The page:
Students lined up to get candy, soda and pizza in the Fremont Middle School cafeteria Thursday for a Halloween party that doubled as an attendance initiative.

Invitations to the seventh-period Halloween party were given only to students who had perfect attendance for the month of October — about 340 of the 750 enrolled students.

When asked what their favorite thing about the party was, eighth grader Asher Vredenburg said, “Hanging with friends,” while seventh grader Cianna Hines said, “Eating free food and getting free stuff.”

Both of those students said attending school is pretty normal, but that doesn’t seem to be the case for all students at the middle school.

Regular attendance at the school was 77% last year — below the state average of 80% — and chronic absenteeism was at 29%.

Students who attend more than 90% of their enrolled school days are counted as regular attendance, chronically absent students miss more than 10% of the school year — 18 days or more.

Lily Wilkins, who missed 30 days last year, was able to attend the Halloween party.

“I didn’t like missing school and I wanted to bump up my grades,” she said, adding that seventh grade was much better than sixth grade.

In addition to the party, yearbook and natural resources classes also keep her coming back to school.

This year, school staff is hoping to have a 96% attendance rate, which is tracked week-by-week.

School staff looked into the students who were chronically absent last year, missing between 18 and 30 days of school, and are working to collect data about why students are not attending school.

Assistant Principal Jake Hughes said the most important part was creating connections for the students, but the Halloween party has in some cases started that conversation.

“The monthly incentive isn’t going to change the overall problem, but the connections will,” Hughes said. “I have kids in the hallway, that I don’t typically talk to, come up to me and say, ‘Hey Mr. Hughes, I’ve got perfect attendance I’m going to be at the party.’ So all of sudden they’re seeking me out.”

School staff is also looking at upgrading its offering of extracurricular activities and seventh grade science teacher Samantha Weber is working to map out geographic areas with absenteeism to see if the school or the district can provide additional services.

“It’ll help narrow the focus of research and identify similarities and differences in the geographic areas where chronic absenteeism lives,” Hughes said. “We’re going to be able to see if there’s any barriers we’re not aware of and ways we can adjust the way we do things to try and combat some of that.”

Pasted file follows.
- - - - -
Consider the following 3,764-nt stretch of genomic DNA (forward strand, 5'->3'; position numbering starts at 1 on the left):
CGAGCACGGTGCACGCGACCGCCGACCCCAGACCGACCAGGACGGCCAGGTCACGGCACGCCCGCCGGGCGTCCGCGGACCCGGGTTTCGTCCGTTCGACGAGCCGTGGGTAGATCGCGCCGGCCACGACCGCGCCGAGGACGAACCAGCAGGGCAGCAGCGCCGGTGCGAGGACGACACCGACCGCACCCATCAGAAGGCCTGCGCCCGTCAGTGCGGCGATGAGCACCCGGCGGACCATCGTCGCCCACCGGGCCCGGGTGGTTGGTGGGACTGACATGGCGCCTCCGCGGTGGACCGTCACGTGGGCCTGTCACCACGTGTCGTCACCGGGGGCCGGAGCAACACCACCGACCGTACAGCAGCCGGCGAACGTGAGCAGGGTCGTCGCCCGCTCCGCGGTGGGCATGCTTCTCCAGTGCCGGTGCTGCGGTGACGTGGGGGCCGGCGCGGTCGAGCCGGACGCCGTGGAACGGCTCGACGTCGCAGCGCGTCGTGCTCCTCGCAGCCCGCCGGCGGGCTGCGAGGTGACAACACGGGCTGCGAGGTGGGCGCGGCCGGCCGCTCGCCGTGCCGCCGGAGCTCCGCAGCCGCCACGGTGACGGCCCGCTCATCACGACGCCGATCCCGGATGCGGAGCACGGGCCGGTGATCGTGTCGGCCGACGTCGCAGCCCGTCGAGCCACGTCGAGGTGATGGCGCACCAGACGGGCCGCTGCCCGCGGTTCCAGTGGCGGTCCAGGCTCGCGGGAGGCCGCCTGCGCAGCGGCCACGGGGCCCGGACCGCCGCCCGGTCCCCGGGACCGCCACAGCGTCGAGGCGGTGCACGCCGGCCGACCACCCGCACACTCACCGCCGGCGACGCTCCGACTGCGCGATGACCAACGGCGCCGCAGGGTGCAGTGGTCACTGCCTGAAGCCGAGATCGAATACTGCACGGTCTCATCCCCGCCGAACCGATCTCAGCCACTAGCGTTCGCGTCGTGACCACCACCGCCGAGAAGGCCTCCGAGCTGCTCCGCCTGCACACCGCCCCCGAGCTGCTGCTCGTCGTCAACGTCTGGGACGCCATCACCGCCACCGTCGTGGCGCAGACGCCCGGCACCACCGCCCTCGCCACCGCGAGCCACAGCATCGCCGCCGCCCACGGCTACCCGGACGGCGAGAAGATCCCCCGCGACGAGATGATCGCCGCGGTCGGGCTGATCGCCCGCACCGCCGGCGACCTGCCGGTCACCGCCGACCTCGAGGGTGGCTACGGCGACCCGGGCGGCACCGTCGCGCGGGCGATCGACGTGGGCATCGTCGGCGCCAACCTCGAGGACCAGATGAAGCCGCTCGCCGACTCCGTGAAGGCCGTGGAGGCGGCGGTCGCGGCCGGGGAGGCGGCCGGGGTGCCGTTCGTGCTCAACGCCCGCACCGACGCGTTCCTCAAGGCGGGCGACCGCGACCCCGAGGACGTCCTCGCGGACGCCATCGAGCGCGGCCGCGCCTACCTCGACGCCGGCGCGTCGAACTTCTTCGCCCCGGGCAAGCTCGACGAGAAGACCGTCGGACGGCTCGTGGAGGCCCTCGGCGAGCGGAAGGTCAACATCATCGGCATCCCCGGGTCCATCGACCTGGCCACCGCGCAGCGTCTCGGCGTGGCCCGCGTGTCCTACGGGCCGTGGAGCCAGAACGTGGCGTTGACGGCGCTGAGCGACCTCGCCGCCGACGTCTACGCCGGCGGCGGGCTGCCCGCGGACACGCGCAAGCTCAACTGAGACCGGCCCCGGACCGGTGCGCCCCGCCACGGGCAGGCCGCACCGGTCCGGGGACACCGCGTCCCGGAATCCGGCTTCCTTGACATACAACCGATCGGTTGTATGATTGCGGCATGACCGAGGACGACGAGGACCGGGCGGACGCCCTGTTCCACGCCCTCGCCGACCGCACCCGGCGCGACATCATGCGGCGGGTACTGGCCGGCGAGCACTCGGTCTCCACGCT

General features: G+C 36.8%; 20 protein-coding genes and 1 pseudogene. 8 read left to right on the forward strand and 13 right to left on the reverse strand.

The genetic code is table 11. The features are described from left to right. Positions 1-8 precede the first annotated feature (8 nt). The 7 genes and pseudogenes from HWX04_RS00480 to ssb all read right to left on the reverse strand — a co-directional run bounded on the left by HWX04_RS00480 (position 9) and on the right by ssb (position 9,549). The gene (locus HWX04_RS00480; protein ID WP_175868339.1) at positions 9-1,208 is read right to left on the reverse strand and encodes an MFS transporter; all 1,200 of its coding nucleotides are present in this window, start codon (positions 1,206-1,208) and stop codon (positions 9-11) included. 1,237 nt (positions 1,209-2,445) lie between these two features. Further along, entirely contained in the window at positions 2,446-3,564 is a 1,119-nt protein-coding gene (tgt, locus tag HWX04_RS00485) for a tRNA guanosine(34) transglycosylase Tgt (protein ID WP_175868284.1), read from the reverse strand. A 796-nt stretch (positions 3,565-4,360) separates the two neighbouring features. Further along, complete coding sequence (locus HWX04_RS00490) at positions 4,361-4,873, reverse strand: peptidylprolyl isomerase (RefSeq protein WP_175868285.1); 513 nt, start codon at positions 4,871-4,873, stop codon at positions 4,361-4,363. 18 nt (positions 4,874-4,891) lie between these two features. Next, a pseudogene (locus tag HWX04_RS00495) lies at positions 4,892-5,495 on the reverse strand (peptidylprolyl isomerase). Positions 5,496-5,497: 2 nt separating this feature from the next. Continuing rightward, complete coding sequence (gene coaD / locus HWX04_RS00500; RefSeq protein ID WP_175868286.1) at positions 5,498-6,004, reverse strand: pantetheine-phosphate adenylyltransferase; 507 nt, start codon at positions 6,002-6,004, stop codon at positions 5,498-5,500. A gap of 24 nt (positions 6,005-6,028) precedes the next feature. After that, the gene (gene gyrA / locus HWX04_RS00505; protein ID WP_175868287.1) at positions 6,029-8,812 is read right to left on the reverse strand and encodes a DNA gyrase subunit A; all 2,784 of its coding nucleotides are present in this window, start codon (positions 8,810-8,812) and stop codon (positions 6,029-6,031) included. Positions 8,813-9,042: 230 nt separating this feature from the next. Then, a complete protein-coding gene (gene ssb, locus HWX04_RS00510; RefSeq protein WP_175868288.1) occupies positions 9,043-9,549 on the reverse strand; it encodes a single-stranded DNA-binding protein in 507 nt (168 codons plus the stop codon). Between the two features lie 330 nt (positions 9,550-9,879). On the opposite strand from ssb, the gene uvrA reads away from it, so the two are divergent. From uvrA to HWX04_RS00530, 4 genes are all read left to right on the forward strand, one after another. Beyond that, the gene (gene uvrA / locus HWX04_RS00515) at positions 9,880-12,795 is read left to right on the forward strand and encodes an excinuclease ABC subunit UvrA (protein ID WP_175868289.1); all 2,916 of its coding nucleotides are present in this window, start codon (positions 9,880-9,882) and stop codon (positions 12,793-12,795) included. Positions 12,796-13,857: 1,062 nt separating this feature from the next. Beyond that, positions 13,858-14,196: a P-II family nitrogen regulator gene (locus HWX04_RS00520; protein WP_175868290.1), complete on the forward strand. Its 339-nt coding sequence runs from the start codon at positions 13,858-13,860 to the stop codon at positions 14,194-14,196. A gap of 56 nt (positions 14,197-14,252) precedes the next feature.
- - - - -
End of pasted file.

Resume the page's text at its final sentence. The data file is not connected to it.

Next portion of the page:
Thursday’s party was an incentive for students to come to school every day in October, and the school plans to have similar events every month.

Matthew Tripp, an eighth grader, said he missed 18 days last year because his family took trips to Washington and he had a few sick days. Tripp said the party was nice, adding that he really liked the free food.

Students were able to fill a paper bag with candy from trick-or-treating around the cafeteria, have soda and eat pizza.

“The October party is creating quite a stir,” Turnaround Program Teacher Karen Howington said.

Hughes added that about a quarter of the students who were chronically absent last year received invitations to the Halloween party.

“We felt great about that,” Hughes said. “For me, that is something that emphasizes that this incentive right now is working, but it’s also important that that connection is still with that.”

Only students with perfect attendance were invited to the party, which meant that some students who had excused absences remained in the classroom Thursday.

“When you look at the information that we have, we have to do something about it,” Hughes said. “It’s not that I don’t understand that kids were sick, but that’s just the monthly goal. Each one of those kids that has come into my office has given me the opportunity to talk about the importance of attendance. It’s OK that you didn’t make it this month, it’s OK that things happen in life. Even though you have the best of intentions and you really wanted to be here you didn’t make it and next month is a next month.”

Sanne Godfrey can be reached at sgodfrey@nrtoday.com or 541-957-4203.

Follow her on Twitter @sannegodfrey.

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